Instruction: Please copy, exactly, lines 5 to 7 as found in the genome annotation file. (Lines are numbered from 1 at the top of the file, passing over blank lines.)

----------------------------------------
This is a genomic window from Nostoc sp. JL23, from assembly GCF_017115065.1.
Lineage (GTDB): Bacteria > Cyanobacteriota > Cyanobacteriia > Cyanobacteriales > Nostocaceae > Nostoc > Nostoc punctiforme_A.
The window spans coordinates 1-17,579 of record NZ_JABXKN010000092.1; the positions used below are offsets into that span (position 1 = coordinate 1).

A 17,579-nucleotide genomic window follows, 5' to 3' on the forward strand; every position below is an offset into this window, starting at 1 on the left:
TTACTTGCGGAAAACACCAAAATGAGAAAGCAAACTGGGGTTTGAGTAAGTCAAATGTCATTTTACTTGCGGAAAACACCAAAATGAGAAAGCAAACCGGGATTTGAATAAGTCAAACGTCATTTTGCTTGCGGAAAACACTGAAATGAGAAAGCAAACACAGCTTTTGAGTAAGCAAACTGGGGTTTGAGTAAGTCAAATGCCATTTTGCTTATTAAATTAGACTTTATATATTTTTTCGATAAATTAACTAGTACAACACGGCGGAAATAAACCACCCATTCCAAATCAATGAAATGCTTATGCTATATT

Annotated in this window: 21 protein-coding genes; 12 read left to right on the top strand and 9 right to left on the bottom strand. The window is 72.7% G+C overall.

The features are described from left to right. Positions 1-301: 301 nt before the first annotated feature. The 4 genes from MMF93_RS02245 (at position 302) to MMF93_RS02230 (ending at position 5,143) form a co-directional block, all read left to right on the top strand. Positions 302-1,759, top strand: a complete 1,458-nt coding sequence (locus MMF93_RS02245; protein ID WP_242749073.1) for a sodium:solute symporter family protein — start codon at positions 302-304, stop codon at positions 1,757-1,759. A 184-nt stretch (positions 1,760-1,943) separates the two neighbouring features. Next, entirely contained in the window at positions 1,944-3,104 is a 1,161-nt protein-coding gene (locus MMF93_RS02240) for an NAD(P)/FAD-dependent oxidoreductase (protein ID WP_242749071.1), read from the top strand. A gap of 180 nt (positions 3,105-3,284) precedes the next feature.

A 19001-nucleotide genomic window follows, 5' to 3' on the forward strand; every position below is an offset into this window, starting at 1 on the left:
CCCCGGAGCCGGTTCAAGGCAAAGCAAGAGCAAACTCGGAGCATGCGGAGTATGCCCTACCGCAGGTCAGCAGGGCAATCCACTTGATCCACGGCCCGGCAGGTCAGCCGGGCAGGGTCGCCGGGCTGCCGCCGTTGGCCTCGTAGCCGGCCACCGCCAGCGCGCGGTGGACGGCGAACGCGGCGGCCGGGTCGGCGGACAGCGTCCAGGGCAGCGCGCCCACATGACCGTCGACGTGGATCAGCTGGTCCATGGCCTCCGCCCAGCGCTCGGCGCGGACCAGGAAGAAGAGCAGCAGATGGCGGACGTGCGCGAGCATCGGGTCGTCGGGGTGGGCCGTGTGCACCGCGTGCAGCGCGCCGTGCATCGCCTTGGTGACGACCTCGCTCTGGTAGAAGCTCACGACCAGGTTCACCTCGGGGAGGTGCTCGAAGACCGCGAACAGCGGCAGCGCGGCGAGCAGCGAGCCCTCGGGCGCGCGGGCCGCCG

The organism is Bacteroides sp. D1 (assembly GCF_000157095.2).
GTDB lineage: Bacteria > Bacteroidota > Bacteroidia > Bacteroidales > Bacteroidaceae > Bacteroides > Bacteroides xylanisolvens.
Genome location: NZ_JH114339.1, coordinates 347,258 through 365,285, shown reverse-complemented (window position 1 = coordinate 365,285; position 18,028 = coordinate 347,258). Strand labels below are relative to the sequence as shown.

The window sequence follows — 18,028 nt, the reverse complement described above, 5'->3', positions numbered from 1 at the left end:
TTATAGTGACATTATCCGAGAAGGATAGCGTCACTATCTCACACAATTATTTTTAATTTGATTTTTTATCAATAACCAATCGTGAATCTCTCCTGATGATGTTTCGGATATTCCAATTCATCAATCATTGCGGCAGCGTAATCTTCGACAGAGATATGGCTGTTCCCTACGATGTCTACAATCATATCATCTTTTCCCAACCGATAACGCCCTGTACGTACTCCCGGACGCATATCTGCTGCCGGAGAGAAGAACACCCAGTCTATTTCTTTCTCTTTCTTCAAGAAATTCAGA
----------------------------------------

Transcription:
TTACTTGCGGAAAACACCAAAATGAGAAAGCAAACTGGGGTTTGAGTAAGTCAAATGTCATTTTACTTGCGGAAAACACCAAAATGAGAAAGCAAACCGGGATTTGAATAAGTCAAACGTCATTTTGCTTGCGGAAAACACTGAAATGAGAAAGCAAACACAGCTTTTGAGTAAGCAAACTGGGGTTTGAGTAAGTCAAATGCCATTTTGCTTATTAAATTAGACTTTATATATTTTTTCGATAAATTAACTAGTACAACACGGCGGAAATAAACCACCCATTCCAAATCAATGAAATGCTTATGCTATATT

Annotated in this window: 21 protein-coding genes; 12 read left to right on the top strand and 9 right to left on the bottom strand. The window is 72.7% G+C overall.

The features are described from left to right. Positions 1-301: 301 nt before the first annotated feature. The 4 genes from MMF93_RS02245 (at position 302) to MMF93_RS02230 (ending at position 5,143) form a co-directional block, all read left to right on the top strand. Positions 302-1,759, top strand: a complete 1,458-nt coding sequence (locus MMF93_RS02245; protein ID WP_242749073.1) for a sodium:solute symporter family protein — start codon at positions 302-304, stop codon at positions 1,757-1,759. A 184-nt stretch (positions 1,760-1,943) separates the two neighbouring features. Next, entirely contained in the window at positions 1,944-3,104 is a 1,161-nt protein-coding gene (locus MMF93_RS02240) for an NAD(P)/FAD-dependent oxidoreductase (protein ID WP_242749071.1), read from the top strand. A gap of 180 nt (positions 3,105-3,284) precedes the next feature.